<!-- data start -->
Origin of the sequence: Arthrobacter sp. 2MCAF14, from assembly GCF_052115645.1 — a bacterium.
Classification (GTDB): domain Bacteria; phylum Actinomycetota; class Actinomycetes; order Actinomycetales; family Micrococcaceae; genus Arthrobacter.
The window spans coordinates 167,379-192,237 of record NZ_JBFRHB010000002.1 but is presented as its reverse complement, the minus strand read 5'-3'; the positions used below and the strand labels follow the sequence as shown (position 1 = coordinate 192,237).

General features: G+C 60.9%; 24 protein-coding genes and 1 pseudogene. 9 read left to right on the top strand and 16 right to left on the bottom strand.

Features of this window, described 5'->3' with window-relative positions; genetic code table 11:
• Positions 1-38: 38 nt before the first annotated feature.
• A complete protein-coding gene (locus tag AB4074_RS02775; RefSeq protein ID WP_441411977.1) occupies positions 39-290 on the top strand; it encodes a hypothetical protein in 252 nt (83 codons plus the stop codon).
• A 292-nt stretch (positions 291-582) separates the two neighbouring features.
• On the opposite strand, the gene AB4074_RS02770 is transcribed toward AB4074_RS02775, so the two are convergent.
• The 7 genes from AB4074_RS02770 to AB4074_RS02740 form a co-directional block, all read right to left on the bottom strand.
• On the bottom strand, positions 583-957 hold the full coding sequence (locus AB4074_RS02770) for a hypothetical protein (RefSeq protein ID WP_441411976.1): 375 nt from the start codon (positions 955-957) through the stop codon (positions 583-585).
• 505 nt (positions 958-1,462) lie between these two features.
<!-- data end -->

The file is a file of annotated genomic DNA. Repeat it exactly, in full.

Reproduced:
Origin of the sequence: Arthrobacter sp. 2MCAF14, from assembly GCF_052115645.1 — a bacterium.
Classification (GTDB): domain Bacteria; phylum Actinomycetota; class Actinomycetes; order Actinomycetales; family Micrococcaceae; genus Arthrobacter.
The window spans coordinates 167,379-192,237 of record NZ_JBFRHB010000002.1 but is presented as its reverse complement, the minus strand read 5'-3'; the positions used below and the strand labels follow the sequence as shown (position 1 = coordinate 192,237).

General features: G+C 60.9%; 24 protein-coding genes and 1 pseudogene. 9 read left to right on the top strand and 16 right to left on the bottom strand.

Features of this window, described 5'->3' with window-relative positions; genetic code table 11:
• Positions 1-38: 38 nt before the first annotated feature.
• A complete protein-coding gene (locus tag AB4074_RS02775; RefSeq protein ID WP_441411977.1) occupies positions 39-290 on the top strand; it encodes a hypothetical protein in 252 nt (83 codons plus the stop codon).
• A 292-nt stretch (positions 291-582) separates the two neighbouring features.
• On the opposite strand, the gene AB4074_RS02770 is transcribed toward AB4074_RS02775, so the two are convergent.
• The 7 genes from AB4074_RS02770 to AB4074_RS02740 form a co-directional block, all read right to left on the bottom strand.
• On the bottom strand, positions 583-957 hold the full coding sequence (locus AB4074_RS02770) for a hypothetical protein (RefSeq protein ID WP_441411976.1): 375 nt from the start codon (positions 955-957) through the stop codon (positions 583-585).
• 505 nt (positions 958-1,462) lie between these two features.